clumps of mushrooms grow from a tree stump in a forest
Trees and mushrooms help each other. Guess what else they have in common? A fruit to plant ratio!

Yes, some cause disease, but there are so many more helpful mushrooms than harmful ones. Our debt to our fungal friends goes back hundreds of millions of years, when life first started moving out of the oceans and onto land. Plants could not have made that leap without mushrooms first creeping onto the rocks and digesting them into nutrients (i.e. plant food, like phosphorus or magnesium). This allowed plants to move in, dry off, and, over millions of years, diversify into the incredible environments we enjoy today.

There are two main ways that forests STILL depend on mushrooms:

  1. Mushrooms decompose dead things. Think of all the leaves that fall and the plants and animals that die in the forest every year. Without decomposers, they would just lie there, eventually piling up enough to smother the forest itself. Luckily, fungi break it all down to nutrients that get recycled back into the forest system, supporting new life. Other critters like worms and beetles decompose dead things too, but — not to play favourites or anything — mushrooms do it the best.
  2. Many mushrooms actually feed trees. That seems strange- what could fleshy little mushrooms have to offer towering trees? Here’s the thing: the mushrooms we see are only the reproductive bits attached to the main fungal body — called mycelium — which can be ENORMOUS! They’re similar to apples in this way, they make up just a small part of the entire apple tree.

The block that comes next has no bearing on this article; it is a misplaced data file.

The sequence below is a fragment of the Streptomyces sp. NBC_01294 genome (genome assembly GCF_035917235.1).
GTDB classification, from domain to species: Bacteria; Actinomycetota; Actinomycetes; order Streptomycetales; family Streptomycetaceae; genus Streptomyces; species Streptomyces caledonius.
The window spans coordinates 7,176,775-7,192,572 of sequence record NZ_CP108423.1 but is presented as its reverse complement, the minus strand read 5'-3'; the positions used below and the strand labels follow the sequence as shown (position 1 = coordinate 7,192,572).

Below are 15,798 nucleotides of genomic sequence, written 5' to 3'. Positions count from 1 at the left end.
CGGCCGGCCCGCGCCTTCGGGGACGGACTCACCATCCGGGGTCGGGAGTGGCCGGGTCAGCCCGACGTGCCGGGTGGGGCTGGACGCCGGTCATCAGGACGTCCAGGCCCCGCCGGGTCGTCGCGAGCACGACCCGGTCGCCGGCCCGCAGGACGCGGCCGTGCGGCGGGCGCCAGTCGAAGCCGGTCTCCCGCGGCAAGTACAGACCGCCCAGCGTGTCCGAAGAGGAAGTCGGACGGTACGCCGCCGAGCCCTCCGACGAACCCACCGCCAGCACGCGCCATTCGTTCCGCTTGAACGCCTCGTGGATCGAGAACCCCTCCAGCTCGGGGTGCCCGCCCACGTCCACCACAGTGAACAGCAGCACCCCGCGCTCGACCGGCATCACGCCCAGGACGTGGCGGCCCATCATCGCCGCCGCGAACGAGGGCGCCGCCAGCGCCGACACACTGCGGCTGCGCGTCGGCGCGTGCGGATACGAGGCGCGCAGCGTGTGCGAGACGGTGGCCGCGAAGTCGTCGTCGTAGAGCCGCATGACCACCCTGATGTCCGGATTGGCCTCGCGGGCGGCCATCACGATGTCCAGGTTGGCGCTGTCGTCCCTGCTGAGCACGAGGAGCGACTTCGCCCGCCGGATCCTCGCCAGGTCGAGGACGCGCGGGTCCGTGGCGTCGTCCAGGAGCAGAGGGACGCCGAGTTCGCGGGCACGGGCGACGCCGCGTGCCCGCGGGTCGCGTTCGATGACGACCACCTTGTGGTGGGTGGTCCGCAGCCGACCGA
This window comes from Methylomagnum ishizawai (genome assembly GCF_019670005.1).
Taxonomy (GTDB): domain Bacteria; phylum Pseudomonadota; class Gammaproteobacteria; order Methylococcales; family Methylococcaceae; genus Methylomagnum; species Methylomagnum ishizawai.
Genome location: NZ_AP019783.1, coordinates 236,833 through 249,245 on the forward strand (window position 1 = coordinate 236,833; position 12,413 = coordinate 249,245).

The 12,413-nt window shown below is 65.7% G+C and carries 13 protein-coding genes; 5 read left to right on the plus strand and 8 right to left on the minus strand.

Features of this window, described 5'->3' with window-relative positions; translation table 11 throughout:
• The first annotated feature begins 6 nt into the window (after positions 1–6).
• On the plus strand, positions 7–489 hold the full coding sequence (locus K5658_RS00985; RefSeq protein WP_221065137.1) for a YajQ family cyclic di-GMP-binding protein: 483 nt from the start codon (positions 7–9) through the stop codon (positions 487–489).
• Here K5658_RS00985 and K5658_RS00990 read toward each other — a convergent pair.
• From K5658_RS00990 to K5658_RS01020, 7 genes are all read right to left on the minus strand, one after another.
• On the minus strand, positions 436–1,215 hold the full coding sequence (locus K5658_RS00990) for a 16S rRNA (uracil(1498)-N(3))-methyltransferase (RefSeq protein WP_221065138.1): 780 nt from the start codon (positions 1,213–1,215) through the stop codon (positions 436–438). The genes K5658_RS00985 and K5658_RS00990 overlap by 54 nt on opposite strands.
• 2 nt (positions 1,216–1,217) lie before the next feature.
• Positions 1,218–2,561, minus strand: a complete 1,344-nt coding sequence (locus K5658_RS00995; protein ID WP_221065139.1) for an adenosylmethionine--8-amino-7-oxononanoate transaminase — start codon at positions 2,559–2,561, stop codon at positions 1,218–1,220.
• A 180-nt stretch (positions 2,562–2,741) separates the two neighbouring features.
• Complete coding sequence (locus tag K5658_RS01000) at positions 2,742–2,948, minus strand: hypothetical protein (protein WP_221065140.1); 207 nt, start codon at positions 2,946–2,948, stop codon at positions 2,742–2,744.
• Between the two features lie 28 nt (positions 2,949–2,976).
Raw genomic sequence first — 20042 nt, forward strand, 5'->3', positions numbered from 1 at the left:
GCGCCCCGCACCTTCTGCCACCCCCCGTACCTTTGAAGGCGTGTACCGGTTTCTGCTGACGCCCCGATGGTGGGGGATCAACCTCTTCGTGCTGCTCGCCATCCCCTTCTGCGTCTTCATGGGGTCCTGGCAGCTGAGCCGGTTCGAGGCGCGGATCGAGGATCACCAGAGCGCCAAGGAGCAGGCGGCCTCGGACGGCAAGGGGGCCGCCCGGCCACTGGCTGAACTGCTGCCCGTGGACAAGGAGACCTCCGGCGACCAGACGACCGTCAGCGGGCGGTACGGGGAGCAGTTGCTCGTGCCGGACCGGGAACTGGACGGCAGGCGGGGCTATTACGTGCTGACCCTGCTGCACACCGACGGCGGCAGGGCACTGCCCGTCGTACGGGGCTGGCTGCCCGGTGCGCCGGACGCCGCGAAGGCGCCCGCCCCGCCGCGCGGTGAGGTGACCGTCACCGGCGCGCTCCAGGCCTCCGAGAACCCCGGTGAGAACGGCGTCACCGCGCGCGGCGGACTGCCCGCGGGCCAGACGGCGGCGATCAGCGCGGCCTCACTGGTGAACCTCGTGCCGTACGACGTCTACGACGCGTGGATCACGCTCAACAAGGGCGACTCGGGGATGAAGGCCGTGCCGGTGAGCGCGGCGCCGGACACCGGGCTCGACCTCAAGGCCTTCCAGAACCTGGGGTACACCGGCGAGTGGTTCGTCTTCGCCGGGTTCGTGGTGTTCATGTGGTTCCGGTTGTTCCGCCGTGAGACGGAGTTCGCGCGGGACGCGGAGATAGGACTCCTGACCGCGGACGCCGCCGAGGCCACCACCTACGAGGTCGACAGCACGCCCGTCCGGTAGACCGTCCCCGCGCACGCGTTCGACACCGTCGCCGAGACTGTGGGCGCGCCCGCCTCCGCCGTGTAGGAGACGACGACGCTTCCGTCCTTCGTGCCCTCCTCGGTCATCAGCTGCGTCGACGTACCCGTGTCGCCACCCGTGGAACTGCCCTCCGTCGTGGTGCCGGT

The mycelium stays mostly out of sight — underground or inside trees — and is made up of thin, quickly-growing strands that look a bit like cobwebs. They can squeeze their way into the tiniest underground nooks and crannies, and are about 100 times better at getting water and nutrients from the soil than are the relatively shorter, stubbier tree roots.

So mushrooms gather water and nutrients for trees and deliver them right to their roots. Why so helpful? Trees give something back! Through photosynthesis, plants take carbon from the atmosphere to make carbohydrates (i.e. sugar), the main building block of plants. Most trees make extra: they give sugar to mushrooms, and mushrooms give water and nutrients to trees — a sweet deal!

These tree-fungal relationships are called mycorrhizae, and they benefit the vast majority of trees and other plants. Often neither the tree nor the mushroom could survive without the other! In harsher environments (like, let’s face it, Canada’s), forests really depend on mushrooms to stay healthy.

And who depends on forests? We all do! For clean air, biodiversity, climate regulation, food, lumber, and medicines to name a few. One thing that’s very clear — we have a lot to thank mushrooms for!